Other people lead very rough lives and the light in their environment is harsh, white and unpleasant. As we light each set on the backlot, this lighting kit stays behind so it's there when we return. That makes things faster; speed is the essence. It's a collaboration between me and the gaffer and I'm always looking forward to what they bring to the party. We had some LED lights and little tungsten panels, but nothing very sizeable. I still like good old-fashioned tungsten lights.
"Down in the Ground Where the Dead Men Go" -- Episode 102. (Photo by: Ben Mark Holzberg/Syfy). ©2012 SyFy.
I have to say that the executives at SyFy are really completely behind any kind of radical approach. We get no notes from the studio. They have embraced all our attempts at pushing the edges of things. It's a nice way to work, when your efforts are appreciated and you don't get reined in by outdated conventions.
My career started when I was 15 and my mother clipped out an ad or a summer job with the National Film Board of Canada and she said -- you should do this. Like every good Jewish boy, my mother said I should be in the film business. Actually, my brother was the doctor so I could be something else.
So I started out when I was 15 in a summer apprenticeship with the camera department, as an apprentice to an old English cameraman, Dennis Gilson. It was a fantastic summer. I loved the group dynamic, the fact that all these people get together to do something and if it's working well, everyone is focused in the same direction. I attended Sir George Williams University but I dropped out to do experimental hippie movies in the late 1960s. We did two films in Montreal that made it to Greenwich Village, Montreal Main and The Rubber Gun Story. I was an assistant, not yet a cameraman.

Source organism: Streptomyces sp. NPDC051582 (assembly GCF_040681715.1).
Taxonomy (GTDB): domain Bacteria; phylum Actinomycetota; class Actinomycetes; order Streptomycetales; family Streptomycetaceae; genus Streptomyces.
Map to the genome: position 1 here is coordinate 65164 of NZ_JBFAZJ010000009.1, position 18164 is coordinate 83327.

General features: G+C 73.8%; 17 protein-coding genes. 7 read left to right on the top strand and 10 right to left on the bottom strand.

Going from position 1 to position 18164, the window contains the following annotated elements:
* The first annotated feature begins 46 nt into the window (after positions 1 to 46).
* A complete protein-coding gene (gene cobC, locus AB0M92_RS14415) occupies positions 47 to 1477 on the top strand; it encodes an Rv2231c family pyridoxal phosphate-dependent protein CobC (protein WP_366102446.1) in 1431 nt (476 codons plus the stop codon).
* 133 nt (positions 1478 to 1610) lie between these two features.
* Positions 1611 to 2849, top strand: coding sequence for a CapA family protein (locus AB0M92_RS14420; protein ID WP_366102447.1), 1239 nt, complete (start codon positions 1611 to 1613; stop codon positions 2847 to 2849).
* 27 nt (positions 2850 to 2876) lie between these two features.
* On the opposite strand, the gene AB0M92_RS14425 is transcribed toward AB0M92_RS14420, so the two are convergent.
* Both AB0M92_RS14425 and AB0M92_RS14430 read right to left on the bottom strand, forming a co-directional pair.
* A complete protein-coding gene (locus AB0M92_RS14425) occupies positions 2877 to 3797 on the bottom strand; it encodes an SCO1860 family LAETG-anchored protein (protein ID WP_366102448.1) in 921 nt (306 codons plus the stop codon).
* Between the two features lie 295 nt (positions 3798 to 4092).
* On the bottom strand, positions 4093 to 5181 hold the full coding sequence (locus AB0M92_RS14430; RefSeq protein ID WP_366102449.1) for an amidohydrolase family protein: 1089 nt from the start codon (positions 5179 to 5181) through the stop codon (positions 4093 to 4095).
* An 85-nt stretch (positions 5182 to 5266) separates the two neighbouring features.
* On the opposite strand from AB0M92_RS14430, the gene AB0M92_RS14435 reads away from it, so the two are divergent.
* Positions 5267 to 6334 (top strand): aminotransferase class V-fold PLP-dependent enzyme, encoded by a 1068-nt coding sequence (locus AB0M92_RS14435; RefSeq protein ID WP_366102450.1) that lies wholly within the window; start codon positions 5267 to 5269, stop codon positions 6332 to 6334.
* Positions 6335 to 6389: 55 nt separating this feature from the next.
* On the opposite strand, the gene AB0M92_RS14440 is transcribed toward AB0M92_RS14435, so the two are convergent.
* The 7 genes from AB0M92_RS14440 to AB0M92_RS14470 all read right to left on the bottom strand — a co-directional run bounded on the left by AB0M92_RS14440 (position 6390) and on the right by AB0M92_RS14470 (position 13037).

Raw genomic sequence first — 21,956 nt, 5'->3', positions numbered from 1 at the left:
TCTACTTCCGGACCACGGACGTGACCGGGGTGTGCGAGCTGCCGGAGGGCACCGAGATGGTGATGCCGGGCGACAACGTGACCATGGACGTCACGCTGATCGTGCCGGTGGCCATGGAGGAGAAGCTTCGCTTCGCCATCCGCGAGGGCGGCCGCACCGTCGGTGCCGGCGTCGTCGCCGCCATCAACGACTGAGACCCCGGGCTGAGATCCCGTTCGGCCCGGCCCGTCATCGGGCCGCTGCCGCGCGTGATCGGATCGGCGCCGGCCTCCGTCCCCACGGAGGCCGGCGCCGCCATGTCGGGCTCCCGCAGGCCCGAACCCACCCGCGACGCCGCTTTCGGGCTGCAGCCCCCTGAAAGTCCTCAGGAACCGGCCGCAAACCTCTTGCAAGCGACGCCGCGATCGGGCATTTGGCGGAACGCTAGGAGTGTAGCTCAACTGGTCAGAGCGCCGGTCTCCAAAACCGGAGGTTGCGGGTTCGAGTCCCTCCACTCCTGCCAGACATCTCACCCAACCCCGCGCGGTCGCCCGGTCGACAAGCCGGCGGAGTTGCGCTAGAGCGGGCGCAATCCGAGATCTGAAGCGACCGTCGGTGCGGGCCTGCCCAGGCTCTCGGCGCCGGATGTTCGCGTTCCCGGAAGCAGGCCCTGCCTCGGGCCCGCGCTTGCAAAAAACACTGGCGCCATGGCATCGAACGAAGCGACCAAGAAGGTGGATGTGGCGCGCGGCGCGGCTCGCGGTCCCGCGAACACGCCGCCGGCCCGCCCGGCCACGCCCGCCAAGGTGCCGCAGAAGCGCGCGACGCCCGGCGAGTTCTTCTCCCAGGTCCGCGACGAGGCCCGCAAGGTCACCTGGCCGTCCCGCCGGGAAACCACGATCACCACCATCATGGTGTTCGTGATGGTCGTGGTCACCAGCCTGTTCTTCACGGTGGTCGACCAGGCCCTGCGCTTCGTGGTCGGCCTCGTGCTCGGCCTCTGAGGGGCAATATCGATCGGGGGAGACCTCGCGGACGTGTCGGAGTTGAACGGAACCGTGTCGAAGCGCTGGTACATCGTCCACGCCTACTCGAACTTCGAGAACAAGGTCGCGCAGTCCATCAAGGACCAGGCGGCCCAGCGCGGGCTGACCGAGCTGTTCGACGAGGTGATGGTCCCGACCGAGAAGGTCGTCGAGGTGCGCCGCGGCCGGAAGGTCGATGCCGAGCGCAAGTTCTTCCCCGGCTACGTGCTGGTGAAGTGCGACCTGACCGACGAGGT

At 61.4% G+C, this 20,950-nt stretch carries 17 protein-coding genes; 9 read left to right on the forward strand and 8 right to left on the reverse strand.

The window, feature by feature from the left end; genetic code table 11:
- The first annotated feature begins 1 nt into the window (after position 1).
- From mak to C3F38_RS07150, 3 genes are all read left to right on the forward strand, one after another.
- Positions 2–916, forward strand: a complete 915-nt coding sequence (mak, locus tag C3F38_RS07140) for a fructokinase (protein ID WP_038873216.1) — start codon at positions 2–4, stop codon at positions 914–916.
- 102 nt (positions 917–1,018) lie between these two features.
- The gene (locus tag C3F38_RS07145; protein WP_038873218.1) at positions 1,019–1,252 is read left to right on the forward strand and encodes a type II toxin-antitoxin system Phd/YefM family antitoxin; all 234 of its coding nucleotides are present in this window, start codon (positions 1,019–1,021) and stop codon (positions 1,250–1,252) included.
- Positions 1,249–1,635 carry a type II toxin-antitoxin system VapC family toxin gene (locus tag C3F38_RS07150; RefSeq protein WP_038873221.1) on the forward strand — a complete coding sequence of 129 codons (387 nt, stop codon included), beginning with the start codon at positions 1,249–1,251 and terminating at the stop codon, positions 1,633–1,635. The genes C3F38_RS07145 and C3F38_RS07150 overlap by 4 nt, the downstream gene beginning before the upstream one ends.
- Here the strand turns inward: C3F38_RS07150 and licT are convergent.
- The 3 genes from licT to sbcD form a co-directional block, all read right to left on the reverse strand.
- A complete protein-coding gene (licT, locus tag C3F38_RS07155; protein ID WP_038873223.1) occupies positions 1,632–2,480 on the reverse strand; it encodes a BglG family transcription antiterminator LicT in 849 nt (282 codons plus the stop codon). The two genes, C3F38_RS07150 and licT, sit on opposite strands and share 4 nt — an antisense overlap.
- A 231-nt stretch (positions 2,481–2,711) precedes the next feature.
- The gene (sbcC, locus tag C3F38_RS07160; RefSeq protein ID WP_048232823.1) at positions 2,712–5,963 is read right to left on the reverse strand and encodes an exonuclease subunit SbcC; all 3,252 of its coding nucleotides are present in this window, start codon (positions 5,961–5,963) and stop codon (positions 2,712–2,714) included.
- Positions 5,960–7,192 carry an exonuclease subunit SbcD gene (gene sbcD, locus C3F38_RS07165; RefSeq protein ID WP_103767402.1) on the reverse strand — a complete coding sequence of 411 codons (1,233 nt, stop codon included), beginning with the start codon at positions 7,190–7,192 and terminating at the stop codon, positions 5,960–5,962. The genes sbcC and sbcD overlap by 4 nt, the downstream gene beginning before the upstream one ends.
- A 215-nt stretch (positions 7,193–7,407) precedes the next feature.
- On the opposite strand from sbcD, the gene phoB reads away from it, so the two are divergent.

I struggled along for 10 years shooting experimental movies and, lo and behold, I got a little TV series to shoot and I had a crew and a gaffer and assistant. It was very scary and exciting. Tales of the Klondike were all Jack London stories. I got the show because I had sent in my pitiful little demo reel to be considered and never heard anything. They blew me off, so I got pissed off at them, and they told me to come in and gave me the job. I still know one of the guys.
I moved on and did some indie features and TV movies. In fact, I've done a lot of TV movies in my career and travelled a lot. But my big passion has always been the observational documentary, and my wife and I teamed up as filmmaking partners. We're now just finishing our latest observational documentary, which doesn't have a title, but is about the price of obsession.
We were short-listed for a documentary Oscar for This Way of Life (2011), which is about a wild family in New Zealand who live according to a strict code of ethics but are completely unfettered and free. They have 50 horses and manage to do it all quite well, but of course there are struggles in their lives; the man's father is malicious and trying to destroy his son's life and all that makes for great moviemaking.
We also made One Man, One Cow, One Planet, which is still very popular around the world, about an 80-year old man who travels around India and shows people how to convert their farms into organic operations. He's a very gentle man and he never wants to say anything bad about anybody -- he just continues his work.
Over my career, I had the good fortune to work with a lot of good directors. The best I've worked for are John Irvin, the British director, with whom I did four films; Nick Willing; and Gaylene Preston, a New Zealand director who thinks outside the box and pushes you to your limits of your creative potential. I just finished Gaylene's big miniseries called Hope and Wire about the Christchurch, New Zealand earthquakes. We filmed in the city among the ruins, and combined documentary with dramatic footage to talk about he impact of these earthquakes. It's a very radical piece of dramatic TV.
My philosophy of shooting is the simpler the solution, the better it is. I like to allow the story to dictate what the camera does. There's a fashion now to use so much fancy equipment and then design a shot to use it. It should be the other way around; we should try to do everything with the simplest possible method and use the equipment as required. The story should drive the show. I'm calling to go back to the days of the American New Wave: Five Easy Pieces, Scarecrow and those films. Mud is a great example of a return to that. Lovely film. There's always hope.